10 IS AVAILABLE  AT =

I think this is still providing the results in O(logn) complexity.

Mohan Kamaraj

Posted 2012-11-02T14:48:56.123

Reputation: 21

0

public void printCopies(int[] array)
{
    HashMap<Integer, Integer> memberMap = new HashMap<Integer, Integer>();
    for(int i = 0; i < array.size; i++)
       if(!memberMap.contains(array[i]))
           memberMap.put(array[i], 1);
       else
       {
           int temp = memberMap.get(array[i]); //get the number of occurances
           memberMap.put(array[i], ++temp); //increment his occurance
       }

    //check keys which occured more than once
    //dump them in a ArrayList
    //return this ArrayList
 }

Alternatevely, instead of counting the number of occurances, you can put their indices in a arraylist and put that in the map instead of the count.

   HashMap<Integer, ArrayList<Integer>> 
   //the integer is the value, the arraylist a list of their indices

public void printCopies(int[] array)
{
    HashMap<Integer, ArrayList<Integer>> memberMap = new HashMap<Integer, ArrayList<Integer>>();
    for(int i = 0; i < array.size; i++)
       if(!memberMap.contains(array[i]))
       {
           ArrayList temp = new ArrayList();
           temp.add(i);
           memberMap.put(array[i], temp);
       }
       else
       {
           ArrayList temp = memberMap.get(array[i]); //get the lsit of indices
           temp.add(i);
           memberMap.put(array[i], temp); //update the index list
       }

    //check keys which return lists with length > 1
    //handle the result any way you want
 }

heh, i guess this will have to be posted.

 int predefinedDuplicate = //value here;
 int index = Arrays.binarySearch(array, predefinedDuplicate);
 int leftIndex, rightIndex;
 //search left
 for(leftIndex = index; array[leftIndex] == array[index]; leftIndex--); //let it run thru it
 //leftIndex is now the first different element to the left of this duplicate number string
 for(rightIndex = index; array[rightIndex] == array[index]; rightIndex++); //let it run thru it

 //right index contains the first different element to the right of the string
 //you can arraycopy this [leftIndex+1, rightIndex-1] string or just print it
 for(int i = leftIndex+1; i<rightIndex; i++)
 System.out.println(array[i] + "\t");

Shark

Posted 2012-11-02T14:48:56.123

Reputation: 5 006

This will get you the number of occurrences of the number, not the locations of the number, which is what he wants. – Michael – 2012-11-02T15:00:18.793

@Michael look at the edit. feel free to remove the downvote whenever ;) – Shark – 2012-11-02T15:01:03.080

There are still a TON of problems with your code. You have the basic idea right, but I already suggested this a while ago in my answer. – Michael – 2012-11-02T15:06:08.883

@Michael a "TON" ? please point out a few, I see nothing wrong here.... :/ It will map each value to a list of it's indices. Finding occurances of 'x' is simply return memberMap.get(x); and printing it. – Shark – 2012-11-02T15:14:08.660

it's a void method working with local variables. Any call to it will have no effect... – jlordo – 2012-11-02T15:21:46.640

@jlordo i hope you're joking... – Shark – 2012-11-02T15:26:26.267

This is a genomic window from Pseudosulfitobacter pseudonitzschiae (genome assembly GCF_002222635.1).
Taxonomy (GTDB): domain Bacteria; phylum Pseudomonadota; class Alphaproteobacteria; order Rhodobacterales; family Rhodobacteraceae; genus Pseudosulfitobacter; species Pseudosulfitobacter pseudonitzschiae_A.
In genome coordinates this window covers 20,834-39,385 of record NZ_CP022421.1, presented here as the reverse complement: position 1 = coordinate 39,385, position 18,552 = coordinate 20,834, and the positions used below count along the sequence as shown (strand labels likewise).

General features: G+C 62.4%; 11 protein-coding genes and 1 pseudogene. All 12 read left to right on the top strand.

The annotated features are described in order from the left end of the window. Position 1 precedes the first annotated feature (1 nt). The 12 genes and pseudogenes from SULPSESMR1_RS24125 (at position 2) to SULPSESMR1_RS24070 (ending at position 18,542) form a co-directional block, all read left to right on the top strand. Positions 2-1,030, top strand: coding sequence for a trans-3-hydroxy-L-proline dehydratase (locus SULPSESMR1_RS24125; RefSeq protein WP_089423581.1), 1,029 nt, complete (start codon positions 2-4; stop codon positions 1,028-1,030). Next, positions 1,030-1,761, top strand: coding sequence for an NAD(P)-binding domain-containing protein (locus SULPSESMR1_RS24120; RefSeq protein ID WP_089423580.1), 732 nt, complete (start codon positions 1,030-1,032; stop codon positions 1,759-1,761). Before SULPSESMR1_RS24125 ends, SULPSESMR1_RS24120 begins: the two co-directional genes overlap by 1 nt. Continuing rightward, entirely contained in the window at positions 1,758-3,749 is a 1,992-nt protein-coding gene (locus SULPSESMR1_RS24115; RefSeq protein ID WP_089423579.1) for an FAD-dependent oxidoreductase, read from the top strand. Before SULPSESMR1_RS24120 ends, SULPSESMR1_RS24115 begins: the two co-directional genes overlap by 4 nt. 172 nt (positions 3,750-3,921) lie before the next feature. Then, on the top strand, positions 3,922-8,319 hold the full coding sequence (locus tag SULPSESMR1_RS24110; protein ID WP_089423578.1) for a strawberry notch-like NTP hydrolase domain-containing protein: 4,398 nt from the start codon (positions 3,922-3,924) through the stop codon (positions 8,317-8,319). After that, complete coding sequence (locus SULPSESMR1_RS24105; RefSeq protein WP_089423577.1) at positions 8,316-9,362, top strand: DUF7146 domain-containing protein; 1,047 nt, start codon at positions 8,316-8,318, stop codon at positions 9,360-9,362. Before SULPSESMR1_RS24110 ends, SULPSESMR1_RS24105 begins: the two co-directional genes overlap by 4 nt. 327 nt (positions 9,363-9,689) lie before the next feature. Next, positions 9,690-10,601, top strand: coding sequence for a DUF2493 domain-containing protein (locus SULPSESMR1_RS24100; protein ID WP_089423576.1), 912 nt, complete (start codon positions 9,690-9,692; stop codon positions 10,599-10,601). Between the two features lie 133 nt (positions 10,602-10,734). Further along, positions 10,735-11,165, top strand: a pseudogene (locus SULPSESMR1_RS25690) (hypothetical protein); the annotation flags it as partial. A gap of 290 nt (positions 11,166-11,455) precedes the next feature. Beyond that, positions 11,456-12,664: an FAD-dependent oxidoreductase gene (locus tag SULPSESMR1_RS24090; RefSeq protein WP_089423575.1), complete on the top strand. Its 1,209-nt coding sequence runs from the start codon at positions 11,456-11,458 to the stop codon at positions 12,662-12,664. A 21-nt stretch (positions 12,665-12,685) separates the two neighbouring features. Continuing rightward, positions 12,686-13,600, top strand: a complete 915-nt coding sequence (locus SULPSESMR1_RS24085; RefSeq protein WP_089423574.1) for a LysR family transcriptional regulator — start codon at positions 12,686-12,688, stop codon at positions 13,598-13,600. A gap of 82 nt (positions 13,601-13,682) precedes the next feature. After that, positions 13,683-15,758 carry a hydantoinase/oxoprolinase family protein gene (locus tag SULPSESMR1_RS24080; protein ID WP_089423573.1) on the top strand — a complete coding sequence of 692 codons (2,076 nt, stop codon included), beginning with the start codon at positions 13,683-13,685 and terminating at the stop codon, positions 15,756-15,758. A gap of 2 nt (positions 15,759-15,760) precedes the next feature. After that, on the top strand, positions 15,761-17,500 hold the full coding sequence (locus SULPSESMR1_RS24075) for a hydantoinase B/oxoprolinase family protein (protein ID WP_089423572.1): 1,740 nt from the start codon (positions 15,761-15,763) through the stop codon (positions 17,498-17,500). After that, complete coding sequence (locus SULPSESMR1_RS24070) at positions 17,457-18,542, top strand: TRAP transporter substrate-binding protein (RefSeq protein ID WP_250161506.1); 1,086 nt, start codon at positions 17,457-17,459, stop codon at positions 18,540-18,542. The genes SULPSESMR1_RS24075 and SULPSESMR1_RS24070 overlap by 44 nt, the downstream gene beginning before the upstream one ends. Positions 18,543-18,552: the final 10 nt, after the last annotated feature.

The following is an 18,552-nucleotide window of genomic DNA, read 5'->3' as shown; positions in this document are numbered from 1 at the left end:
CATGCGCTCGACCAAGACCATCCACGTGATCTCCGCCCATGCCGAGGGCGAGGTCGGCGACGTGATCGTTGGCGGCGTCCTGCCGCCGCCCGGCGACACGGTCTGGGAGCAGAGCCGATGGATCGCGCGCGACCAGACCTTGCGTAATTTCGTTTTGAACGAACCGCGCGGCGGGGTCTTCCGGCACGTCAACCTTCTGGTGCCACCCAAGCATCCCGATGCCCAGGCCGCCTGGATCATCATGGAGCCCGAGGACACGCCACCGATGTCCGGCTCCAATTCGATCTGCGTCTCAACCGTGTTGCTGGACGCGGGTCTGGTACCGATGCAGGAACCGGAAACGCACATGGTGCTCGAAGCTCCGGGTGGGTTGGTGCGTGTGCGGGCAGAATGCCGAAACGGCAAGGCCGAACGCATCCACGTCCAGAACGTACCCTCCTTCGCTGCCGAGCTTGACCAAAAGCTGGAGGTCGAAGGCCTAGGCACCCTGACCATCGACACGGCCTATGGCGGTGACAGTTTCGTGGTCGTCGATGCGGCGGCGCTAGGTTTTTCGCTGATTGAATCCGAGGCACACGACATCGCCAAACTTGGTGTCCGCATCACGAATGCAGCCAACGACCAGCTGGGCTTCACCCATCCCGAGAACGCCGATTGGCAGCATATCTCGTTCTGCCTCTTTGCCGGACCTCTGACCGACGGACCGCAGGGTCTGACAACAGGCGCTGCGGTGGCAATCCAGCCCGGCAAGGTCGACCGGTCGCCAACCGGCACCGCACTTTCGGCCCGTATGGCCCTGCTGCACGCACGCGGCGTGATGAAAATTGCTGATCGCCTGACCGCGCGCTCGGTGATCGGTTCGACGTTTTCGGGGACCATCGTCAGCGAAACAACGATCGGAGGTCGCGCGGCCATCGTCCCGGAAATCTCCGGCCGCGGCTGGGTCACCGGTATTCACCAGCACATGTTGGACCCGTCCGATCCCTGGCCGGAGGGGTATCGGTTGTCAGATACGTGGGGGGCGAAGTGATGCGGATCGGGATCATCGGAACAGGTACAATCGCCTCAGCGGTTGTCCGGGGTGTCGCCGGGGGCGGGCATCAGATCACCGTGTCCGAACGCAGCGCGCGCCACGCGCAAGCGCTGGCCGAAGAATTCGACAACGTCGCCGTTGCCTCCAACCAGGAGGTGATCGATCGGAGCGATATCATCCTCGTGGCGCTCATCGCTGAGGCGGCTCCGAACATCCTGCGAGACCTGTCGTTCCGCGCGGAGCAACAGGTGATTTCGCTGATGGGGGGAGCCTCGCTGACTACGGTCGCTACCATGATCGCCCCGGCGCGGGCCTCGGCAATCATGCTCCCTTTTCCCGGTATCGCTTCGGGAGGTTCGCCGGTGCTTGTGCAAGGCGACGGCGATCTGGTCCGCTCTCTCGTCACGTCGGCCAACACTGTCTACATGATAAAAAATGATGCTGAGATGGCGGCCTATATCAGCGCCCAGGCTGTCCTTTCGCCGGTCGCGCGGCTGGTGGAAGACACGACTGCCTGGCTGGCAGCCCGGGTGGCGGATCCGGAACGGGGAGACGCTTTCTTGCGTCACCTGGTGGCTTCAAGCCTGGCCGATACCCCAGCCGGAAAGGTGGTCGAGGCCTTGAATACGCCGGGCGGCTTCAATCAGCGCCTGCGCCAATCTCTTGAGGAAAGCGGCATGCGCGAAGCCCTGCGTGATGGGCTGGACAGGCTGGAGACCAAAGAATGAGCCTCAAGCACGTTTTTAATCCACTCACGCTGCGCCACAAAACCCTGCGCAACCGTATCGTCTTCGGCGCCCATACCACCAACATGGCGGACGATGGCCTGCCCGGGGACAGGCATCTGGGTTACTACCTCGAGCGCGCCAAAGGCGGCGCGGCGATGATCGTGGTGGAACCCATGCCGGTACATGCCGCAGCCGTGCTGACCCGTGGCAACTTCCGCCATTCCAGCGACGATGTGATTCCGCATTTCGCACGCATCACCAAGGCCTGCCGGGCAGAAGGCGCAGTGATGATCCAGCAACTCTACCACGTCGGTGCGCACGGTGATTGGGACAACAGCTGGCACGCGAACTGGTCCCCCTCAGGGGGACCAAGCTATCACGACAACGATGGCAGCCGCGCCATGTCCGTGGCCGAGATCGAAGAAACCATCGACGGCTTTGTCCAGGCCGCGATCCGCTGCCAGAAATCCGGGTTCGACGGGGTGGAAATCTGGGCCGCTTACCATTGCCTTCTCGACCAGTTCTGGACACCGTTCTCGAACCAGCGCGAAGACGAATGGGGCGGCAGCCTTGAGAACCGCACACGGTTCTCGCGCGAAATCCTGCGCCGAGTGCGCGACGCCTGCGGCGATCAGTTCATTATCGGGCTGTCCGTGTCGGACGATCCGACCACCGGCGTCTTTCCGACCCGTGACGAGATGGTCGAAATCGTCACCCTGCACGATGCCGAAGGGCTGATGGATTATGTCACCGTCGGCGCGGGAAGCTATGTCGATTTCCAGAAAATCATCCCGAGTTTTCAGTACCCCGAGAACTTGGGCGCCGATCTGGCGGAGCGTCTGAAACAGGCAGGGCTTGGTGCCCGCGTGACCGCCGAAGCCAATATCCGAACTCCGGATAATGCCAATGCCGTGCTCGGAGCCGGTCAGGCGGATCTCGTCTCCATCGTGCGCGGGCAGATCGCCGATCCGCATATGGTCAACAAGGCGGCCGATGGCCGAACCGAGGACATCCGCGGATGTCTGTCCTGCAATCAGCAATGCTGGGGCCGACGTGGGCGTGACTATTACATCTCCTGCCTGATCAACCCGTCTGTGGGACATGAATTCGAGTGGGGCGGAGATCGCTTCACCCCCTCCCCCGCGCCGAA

no, i am not joking, just reading your code – jlordo – 2012-11-02T15:27:24.483

What jlordo said, and more. This isn't really a problem but the entire top half of your answer is irrelevant, since he never said he wanted anything to do with any occurrences of the values, so I'm only going to look at the bottom one. You never gave your HashMap<Integer, ArrayList> a name, so this wouldn't even compile. memberMap seems to be leftover from your previous code snippet and you have yet to remove it. It is useless. – Michael – 2012-11-02T15:27:49.063

When you create your ArrayList inside the for loop you never give it a type. It should be an ArrayList that contains Integers. – Michael – 2012-11-02T15:29:01.730

memberMap is of type HashMap&lt;Integer, Integer&gt; and you are using ArrayList as values. Won't work. – jlordo – 2012-11-02T15:32:53.890

From your third piece of code the condition of the for-loop should probably be array[leftIndex] == array[index] or else it would be always false – jlordo – 2012-11-02T15:35:17.773

now you're just nitpicking it without concern that it's a demonstration of an idea and not just copy/pastable production-ready code. But I agree - your code is much better. – Shark – 2012-11-02T15:35:54.187

clever way of adjusting left and right index, mine would have looked more complicated ;) – jlordo – 2012-11-02T15:38:18.300

somehow i expected a "predefinedDuplicate was never assigned a value, this will never compile" kinda comment :P j/k. thanks. – Shark – 2012-11-02T15:43:00.190

0

Another result for log(n) binary search for leftmost target and rightmost target. This is in C++, but I think it is quite readable.

The idea is that we always end up when left = right + 1. So, to find leftmost target, if we can move right to rightmost number which is less than target, left will be at the leftmost target.

For leftmost target:

int binary_search(vector<int>& nums, int target){
    int n = nums.size();
    int left = 0, right = n - 1;

    // carry right to the greatest number which is less than target.
    while(left <= right){
        int mid = (left + right) / 2;
        if(nums[mid] < target)
            left = mid + 1;
        else
            right = mid - 1;
    }
    // when we are here, right is at the index of greatest number
    // which is less than target and since left is at the next, 
    // it is at the first target's index
    return left;
}

For the rightmost target, the idea is very similar:

int binary_search(vector<int>& nums, int target){
    while(left <= right){
        int mid = (left + right) / 2;
        // carry left to the smallest number which is greater than target.
        if(nums[mid] <= target)
            left = mid + 1;
        else
            right = mid - 1;
    }
    // when we are here, left is at the index of smallest number
    // which is greater than target and since right is at the next, 
    // it is at the first target's index
    return right;
}

ozdemir08

Posted 2012-11-02T14:48:56.123

Reputation: 1